— Sarah Ott (@Flanders320) September 24, 2018
Because everyone adored him.
Because I was young & didnt know what abuse was.
Because I didn’t want to believe it.
Because we had been together so long.
Because I was scared.
Because when I finally got help everyone threatened me and my family. #WhyIDidntReport
— ken (@kennn_you_not) September 24, 2018
Because I was 14. I filed a restraining order and the media wanted my name and his. If I filed charges, I would be a news story, and I would have probably lost anyway. I was humiliated and wanted to be left alone. #WhyIDidntReport
— Maria Brun (@MCB_Energy) September 24, 2018
I was 7 and to this day my family doesnt know bcuz I didn't understand what he was doing and he never silenced me I wasnt sure if anyone would believe me especially after years of never telling anyone #WhyIDidntReport
— Sylvia (@queensylvia98) September 24, 2018
Because we were together for years before it happened, and I loved him.
Because I wanted to just get out of the toxic cesspool our relationship had become.
Because I thought we might be able to fix things (I was wrong).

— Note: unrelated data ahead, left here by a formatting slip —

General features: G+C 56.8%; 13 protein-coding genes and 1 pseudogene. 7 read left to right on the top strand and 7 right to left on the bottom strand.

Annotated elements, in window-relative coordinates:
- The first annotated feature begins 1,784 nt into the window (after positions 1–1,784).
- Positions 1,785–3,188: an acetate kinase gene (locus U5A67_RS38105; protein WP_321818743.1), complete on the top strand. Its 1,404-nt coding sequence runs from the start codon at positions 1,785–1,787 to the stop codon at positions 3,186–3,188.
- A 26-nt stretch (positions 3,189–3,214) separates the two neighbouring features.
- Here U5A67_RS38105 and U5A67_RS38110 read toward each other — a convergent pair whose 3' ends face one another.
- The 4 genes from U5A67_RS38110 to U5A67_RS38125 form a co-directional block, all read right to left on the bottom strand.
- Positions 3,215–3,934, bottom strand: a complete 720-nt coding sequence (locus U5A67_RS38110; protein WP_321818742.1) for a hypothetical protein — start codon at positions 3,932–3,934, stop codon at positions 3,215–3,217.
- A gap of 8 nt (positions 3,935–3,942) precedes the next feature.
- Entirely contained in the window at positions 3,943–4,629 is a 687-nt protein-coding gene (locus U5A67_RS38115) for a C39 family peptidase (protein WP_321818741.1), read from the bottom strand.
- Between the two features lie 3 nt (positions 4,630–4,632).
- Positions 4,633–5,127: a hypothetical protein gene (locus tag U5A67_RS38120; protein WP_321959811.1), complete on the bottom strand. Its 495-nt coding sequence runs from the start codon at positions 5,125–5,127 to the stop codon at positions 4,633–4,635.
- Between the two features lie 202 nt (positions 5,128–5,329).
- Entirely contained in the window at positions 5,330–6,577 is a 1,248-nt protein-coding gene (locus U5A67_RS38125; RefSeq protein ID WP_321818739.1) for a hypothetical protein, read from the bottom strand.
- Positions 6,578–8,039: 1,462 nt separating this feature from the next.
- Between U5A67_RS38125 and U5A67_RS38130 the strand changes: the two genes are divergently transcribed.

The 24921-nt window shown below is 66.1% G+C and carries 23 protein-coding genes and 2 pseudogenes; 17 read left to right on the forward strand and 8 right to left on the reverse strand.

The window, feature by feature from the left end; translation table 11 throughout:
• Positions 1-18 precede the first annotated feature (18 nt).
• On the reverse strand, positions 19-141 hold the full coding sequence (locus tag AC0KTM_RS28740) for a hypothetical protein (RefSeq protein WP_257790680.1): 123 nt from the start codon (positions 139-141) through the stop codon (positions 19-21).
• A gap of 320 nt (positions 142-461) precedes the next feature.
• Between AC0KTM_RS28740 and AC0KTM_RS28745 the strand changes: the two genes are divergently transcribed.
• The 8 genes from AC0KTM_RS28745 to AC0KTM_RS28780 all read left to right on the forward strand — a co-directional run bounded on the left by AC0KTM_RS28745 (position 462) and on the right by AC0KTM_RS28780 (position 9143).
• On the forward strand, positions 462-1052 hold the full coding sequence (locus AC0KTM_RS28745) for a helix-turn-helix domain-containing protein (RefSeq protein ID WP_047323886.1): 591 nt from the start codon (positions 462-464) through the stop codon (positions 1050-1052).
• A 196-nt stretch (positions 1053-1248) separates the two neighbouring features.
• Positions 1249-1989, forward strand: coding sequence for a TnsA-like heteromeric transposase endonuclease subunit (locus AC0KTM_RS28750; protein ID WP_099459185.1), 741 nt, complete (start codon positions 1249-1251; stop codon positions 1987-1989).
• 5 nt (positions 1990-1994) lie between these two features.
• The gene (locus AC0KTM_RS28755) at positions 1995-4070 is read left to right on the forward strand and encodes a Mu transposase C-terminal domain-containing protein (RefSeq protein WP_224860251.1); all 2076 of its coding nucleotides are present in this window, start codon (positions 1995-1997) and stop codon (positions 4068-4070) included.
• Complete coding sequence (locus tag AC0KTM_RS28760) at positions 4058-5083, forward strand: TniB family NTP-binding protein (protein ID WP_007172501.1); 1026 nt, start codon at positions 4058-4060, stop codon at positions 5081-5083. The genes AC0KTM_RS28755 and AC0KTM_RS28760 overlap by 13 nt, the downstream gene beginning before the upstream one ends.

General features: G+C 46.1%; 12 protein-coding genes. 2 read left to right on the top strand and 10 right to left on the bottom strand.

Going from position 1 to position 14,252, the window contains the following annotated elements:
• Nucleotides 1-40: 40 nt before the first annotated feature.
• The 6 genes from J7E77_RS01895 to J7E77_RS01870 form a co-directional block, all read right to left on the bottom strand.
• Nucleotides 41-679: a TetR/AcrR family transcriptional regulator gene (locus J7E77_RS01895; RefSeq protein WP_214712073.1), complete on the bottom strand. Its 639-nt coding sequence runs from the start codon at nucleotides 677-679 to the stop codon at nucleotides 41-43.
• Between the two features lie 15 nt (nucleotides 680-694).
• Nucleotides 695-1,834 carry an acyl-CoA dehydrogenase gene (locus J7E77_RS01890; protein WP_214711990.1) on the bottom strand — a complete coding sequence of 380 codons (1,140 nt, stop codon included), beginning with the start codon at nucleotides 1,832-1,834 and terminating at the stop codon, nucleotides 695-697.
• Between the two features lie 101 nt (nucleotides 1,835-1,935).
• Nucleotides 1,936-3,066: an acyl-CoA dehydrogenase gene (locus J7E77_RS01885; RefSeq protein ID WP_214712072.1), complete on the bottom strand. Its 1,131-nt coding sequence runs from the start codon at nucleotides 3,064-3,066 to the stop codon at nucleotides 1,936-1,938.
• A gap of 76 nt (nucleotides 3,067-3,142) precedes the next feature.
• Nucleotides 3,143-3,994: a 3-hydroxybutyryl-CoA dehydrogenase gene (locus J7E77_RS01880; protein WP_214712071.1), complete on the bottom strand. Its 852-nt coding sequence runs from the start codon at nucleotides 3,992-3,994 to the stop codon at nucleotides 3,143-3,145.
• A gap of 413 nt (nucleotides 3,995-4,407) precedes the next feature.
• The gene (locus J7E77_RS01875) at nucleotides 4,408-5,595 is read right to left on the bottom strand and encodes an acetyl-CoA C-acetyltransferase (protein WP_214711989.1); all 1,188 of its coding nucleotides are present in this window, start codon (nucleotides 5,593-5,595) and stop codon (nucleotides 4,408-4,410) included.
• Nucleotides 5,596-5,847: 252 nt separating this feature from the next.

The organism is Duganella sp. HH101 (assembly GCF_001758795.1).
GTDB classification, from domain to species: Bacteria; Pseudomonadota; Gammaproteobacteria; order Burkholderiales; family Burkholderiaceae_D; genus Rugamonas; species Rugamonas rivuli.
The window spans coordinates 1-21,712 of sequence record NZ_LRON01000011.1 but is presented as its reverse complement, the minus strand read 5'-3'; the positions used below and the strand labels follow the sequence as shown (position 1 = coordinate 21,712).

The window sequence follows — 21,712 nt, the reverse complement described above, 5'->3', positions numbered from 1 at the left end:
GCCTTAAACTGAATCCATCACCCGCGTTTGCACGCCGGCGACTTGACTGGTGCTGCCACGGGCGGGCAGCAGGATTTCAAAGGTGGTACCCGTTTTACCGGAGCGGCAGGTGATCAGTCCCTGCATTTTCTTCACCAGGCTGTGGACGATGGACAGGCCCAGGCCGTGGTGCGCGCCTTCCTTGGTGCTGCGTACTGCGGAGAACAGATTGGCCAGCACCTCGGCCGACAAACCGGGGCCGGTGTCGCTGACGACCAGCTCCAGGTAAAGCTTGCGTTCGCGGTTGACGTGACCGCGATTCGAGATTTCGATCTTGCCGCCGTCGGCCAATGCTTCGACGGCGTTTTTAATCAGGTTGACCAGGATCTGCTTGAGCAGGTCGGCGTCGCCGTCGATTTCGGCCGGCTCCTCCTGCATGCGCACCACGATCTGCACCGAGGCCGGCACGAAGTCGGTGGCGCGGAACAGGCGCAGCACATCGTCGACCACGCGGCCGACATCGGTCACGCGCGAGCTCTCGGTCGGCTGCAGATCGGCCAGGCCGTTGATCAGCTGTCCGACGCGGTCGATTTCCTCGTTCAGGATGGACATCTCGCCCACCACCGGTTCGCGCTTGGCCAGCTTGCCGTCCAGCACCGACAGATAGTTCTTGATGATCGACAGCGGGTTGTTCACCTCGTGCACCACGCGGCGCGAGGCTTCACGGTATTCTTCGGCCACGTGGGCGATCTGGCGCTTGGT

Because I had no proof it happened.
— CosmicRae (@mfishyfish) September 24, 2018
#WhyIDidntReport I was 22, taxi driver took out his penis in the middle of the highway. When I panicked he put it back in and thankfully that was it. When I got out I actually paid him, didn’t write down the plate. Hard to understand unless you’ve been there how u just freeze up
— mickey chesla (@mickeychesla) September 24, 2018
#WhyIDidntReport Told my mother, she said no man would want me if they knew and to keep my mouth shut. 45 years later, virtually no one in my life knows what happened.
— Bird On The Street (@BirdOnTheSt) September 24, 2018
I was a kid, not equipped to deal with the reality so I suppressed it completely for about 25 years. Survivors talk when they're ready. Trying to undermine credibility because of when they choose to talk is monstrous. Survivors are in the driving seat. Not you. #WhyIDidntReport
— Halldór Auðar Svansson (@tharfagreinir) September 24, 2018